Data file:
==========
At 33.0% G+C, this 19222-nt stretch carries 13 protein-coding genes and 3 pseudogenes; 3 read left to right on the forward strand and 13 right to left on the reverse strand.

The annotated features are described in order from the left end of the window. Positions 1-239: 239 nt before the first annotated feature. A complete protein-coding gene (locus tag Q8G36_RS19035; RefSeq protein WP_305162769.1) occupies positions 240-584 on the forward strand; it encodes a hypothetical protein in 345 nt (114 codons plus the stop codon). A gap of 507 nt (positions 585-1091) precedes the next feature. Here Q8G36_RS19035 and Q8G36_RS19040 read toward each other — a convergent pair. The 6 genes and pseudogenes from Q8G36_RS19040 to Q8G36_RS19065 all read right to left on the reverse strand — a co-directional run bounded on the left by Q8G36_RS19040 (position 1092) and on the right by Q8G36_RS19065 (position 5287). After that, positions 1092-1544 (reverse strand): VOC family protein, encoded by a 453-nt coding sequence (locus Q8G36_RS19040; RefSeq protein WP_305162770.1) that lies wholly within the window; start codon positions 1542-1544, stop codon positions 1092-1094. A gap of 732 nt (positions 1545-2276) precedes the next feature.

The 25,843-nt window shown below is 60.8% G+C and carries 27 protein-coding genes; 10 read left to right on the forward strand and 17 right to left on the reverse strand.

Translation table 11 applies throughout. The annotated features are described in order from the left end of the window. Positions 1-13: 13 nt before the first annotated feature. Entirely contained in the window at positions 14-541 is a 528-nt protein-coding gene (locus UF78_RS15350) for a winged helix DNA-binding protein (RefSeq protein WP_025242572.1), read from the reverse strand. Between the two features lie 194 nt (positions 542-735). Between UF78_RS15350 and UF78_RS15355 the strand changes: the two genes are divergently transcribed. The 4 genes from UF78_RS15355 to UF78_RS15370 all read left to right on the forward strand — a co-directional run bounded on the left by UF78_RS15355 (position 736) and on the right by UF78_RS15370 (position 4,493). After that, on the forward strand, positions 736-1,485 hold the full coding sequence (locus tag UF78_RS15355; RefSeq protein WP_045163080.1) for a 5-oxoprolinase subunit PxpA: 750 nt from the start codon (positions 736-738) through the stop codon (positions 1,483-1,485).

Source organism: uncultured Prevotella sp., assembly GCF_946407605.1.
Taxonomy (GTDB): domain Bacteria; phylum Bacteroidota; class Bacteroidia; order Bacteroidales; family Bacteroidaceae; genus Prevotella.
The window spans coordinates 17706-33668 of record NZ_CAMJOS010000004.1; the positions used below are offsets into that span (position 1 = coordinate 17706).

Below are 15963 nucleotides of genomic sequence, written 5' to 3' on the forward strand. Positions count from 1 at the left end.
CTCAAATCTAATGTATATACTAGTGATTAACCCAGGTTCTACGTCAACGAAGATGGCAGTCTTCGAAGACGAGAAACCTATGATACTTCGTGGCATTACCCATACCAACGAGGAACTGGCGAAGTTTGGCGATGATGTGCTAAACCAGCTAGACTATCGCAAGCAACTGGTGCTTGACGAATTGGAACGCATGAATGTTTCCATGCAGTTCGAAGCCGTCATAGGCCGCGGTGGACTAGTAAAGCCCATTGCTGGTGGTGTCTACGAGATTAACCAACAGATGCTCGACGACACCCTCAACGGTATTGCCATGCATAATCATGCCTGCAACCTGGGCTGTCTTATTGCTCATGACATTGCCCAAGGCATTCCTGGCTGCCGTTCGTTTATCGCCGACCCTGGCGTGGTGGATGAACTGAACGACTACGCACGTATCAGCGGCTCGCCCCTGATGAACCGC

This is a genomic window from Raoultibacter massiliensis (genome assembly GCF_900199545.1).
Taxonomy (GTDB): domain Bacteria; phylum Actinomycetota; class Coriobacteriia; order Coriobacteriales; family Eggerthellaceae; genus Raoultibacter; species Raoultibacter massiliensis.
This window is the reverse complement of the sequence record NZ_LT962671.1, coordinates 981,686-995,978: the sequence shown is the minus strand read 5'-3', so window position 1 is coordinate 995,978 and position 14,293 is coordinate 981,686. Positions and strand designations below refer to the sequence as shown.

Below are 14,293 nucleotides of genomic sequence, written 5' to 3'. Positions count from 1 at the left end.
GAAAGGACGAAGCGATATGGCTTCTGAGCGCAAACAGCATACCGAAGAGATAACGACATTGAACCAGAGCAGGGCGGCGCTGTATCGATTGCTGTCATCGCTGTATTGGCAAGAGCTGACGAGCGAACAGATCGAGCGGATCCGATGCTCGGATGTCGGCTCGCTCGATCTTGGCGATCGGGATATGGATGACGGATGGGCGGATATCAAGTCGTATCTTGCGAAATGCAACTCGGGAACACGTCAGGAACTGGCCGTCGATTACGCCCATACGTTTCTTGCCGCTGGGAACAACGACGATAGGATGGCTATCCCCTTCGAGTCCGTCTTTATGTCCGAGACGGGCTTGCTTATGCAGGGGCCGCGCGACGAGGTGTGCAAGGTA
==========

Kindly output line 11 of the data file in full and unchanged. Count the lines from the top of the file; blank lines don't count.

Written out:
Taxonomy (GTDB): domain Bacteria; phylum Actinomycetota; class Coriobacteriia; order Coriobacteriales; family Eggerthellaceae; genus Raoultibacter; species Raoultibacter massiliensis.